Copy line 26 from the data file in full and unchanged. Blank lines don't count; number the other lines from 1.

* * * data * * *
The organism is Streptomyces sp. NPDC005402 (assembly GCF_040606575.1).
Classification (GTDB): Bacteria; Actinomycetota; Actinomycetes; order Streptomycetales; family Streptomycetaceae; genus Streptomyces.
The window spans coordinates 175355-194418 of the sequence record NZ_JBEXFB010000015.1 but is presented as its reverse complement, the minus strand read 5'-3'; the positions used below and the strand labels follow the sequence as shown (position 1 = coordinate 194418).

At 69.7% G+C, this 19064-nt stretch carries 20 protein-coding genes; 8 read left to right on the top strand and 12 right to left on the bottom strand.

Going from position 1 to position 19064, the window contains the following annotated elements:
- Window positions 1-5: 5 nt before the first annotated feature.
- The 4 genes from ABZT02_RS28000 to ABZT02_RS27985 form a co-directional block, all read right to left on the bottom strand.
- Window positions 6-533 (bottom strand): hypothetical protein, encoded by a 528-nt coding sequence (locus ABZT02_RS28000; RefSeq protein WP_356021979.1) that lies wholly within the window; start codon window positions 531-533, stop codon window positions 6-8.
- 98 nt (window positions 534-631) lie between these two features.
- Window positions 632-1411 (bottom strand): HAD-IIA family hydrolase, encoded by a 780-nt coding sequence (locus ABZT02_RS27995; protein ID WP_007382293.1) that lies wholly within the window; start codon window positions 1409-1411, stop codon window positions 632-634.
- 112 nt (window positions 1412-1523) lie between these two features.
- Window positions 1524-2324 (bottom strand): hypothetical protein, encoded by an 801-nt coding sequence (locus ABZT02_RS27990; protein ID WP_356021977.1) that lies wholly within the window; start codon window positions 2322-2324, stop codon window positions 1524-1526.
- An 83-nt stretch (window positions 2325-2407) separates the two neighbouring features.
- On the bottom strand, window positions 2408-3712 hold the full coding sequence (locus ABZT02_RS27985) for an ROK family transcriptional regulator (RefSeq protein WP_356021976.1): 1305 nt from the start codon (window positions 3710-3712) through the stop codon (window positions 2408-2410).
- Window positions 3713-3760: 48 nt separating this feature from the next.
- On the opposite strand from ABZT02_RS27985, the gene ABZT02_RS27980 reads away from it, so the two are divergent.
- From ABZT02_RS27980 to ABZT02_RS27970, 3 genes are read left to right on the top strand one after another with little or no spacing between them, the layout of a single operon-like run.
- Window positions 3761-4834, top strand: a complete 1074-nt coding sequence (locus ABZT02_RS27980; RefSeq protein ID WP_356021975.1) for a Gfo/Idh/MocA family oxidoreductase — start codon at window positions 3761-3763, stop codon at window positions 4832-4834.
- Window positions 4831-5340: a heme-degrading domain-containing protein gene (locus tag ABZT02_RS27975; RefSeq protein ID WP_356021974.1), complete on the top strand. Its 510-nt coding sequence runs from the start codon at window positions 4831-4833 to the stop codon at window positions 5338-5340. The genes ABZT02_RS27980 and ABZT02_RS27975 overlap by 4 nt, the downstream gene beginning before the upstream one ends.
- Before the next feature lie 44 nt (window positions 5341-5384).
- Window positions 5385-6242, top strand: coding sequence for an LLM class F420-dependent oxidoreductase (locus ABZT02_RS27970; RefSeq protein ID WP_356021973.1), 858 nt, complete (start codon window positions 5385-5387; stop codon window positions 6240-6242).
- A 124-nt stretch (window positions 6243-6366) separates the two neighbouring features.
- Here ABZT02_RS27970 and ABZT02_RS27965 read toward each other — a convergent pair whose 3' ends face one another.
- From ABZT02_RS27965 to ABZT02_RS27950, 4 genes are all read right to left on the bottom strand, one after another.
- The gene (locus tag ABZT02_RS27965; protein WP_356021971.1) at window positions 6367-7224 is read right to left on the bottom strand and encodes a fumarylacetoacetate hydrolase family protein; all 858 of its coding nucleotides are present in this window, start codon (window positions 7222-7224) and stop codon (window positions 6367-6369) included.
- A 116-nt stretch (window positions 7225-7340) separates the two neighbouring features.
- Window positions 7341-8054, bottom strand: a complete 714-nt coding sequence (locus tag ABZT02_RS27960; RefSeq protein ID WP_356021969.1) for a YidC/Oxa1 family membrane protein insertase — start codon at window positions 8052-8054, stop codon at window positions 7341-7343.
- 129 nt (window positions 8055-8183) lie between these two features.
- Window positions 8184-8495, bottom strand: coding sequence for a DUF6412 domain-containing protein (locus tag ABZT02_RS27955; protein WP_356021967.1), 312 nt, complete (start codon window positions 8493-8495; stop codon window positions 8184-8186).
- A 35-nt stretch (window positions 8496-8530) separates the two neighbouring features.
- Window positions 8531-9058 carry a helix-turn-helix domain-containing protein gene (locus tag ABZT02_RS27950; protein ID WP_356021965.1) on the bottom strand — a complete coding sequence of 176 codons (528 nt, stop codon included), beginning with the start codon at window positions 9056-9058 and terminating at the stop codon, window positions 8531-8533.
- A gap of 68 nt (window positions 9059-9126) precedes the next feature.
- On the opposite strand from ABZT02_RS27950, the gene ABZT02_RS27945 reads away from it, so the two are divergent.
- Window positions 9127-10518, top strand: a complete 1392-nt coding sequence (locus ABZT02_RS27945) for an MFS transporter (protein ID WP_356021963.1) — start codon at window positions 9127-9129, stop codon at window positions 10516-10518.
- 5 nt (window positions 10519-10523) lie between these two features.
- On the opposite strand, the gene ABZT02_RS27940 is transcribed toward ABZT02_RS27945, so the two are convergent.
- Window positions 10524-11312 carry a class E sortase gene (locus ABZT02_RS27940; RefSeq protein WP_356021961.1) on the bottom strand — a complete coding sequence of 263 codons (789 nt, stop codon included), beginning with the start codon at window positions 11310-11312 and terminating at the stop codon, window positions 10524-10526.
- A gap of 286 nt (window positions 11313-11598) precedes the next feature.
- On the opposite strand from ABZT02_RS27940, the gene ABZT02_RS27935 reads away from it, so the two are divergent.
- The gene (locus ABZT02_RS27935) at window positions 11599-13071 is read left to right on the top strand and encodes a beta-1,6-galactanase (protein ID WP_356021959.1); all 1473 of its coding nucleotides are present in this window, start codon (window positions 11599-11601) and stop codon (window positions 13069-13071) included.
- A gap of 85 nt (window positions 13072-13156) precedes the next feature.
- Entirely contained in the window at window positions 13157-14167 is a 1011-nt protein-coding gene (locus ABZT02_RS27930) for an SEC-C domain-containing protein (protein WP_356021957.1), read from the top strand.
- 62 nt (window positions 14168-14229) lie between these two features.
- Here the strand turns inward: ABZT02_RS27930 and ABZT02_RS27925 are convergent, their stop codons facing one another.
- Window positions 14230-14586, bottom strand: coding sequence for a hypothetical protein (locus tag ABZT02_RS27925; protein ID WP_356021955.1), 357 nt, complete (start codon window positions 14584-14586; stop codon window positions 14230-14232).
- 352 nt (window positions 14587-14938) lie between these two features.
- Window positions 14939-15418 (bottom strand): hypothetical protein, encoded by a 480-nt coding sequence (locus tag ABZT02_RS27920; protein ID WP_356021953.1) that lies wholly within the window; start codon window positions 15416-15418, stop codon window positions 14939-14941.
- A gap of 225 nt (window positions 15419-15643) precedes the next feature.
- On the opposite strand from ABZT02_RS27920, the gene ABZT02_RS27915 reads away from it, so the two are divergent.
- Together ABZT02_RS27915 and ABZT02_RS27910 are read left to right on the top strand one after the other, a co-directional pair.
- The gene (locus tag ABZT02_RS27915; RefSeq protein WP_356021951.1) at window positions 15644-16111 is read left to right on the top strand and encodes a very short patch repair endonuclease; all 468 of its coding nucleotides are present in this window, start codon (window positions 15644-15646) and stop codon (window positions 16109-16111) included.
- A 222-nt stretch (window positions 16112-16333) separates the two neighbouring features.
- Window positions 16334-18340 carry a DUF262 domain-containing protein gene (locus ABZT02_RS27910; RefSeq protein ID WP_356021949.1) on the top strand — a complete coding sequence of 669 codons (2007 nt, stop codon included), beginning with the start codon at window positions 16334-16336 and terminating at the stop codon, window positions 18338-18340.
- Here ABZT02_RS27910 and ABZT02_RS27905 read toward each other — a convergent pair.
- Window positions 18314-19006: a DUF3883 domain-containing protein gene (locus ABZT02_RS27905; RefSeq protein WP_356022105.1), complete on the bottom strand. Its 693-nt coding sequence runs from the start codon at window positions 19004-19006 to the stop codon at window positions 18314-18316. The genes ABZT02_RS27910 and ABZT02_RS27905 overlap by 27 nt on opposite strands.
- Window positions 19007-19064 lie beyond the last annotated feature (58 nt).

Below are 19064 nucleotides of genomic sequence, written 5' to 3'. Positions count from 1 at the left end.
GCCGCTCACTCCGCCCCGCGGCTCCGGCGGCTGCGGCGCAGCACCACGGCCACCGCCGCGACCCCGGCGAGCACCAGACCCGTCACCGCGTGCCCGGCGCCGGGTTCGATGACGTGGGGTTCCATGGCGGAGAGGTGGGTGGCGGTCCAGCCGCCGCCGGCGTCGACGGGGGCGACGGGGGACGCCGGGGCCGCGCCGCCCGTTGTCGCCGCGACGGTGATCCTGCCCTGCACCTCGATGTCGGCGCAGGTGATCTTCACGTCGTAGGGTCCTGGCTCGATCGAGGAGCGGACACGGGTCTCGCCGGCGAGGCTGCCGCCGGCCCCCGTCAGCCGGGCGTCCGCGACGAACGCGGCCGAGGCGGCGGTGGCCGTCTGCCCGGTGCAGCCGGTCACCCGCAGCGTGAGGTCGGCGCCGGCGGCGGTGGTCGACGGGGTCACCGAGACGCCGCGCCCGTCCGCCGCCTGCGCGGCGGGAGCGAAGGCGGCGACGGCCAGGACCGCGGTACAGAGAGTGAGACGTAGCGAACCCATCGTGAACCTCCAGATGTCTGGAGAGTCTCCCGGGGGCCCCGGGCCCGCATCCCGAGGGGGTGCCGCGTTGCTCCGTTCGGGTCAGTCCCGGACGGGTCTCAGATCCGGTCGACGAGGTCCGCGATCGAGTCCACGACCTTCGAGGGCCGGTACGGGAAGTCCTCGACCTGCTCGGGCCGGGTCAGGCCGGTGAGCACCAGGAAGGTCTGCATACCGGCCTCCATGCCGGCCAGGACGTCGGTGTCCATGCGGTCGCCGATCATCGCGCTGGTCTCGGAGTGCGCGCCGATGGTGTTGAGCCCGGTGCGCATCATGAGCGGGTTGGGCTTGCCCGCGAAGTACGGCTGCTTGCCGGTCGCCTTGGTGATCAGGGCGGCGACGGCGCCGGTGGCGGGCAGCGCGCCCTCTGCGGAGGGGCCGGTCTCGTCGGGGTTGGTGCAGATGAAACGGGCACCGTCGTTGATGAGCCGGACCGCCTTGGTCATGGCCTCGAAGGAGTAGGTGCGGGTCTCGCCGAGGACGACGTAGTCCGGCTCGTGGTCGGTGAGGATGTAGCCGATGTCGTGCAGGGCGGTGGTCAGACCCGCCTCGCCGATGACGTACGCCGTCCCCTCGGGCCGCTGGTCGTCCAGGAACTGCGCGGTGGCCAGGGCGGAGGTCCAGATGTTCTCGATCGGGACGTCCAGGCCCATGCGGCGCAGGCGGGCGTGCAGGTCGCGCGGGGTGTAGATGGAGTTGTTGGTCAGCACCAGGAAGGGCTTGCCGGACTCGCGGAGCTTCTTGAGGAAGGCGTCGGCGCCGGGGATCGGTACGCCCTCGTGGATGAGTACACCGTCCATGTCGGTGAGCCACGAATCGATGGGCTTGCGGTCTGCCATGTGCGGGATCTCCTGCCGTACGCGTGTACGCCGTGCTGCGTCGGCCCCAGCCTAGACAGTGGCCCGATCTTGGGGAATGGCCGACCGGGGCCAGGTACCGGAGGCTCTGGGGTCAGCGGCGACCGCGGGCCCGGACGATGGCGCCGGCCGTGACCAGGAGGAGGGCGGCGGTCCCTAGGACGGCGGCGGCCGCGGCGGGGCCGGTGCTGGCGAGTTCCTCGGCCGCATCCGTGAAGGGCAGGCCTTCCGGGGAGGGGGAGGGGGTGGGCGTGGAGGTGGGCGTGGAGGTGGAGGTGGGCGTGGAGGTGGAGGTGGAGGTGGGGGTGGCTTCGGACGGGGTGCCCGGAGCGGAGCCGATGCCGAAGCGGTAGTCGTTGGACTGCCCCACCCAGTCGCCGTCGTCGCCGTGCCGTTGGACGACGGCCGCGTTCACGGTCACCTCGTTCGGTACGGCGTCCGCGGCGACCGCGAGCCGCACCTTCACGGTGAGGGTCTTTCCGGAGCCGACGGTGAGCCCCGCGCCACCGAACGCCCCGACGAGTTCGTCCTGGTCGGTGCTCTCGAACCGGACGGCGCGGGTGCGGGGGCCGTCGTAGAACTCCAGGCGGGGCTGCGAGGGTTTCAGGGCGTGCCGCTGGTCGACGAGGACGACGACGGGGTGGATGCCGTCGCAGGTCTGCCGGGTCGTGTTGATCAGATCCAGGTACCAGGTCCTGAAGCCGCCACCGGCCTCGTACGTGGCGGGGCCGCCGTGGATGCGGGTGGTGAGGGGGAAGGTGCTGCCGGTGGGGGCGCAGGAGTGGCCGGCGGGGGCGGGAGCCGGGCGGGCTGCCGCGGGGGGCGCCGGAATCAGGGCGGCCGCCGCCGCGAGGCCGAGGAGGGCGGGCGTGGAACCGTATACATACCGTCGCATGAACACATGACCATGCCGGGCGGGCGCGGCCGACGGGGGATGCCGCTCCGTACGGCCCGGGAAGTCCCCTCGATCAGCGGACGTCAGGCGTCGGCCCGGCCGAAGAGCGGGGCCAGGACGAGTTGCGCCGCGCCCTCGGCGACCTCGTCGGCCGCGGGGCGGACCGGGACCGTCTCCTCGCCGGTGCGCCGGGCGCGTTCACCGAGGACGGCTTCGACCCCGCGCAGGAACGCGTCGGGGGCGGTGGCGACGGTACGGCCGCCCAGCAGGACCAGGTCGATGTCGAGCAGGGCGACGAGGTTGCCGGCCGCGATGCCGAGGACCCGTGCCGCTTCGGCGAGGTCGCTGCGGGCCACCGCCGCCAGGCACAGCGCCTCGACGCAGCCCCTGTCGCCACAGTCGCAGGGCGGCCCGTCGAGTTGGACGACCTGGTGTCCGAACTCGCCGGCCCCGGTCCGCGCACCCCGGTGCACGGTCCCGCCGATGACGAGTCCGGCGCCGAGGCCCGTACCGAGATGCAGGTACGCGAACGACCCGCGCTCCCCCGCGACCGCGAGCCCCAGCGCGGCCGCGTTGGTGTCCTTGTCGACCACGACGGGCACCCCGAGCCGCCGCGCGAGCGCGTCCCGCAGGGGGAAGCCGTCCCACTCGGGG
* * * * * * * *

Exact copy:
- A 116-nt stretch (window positions 7225-7340) separates the two neighbouring features.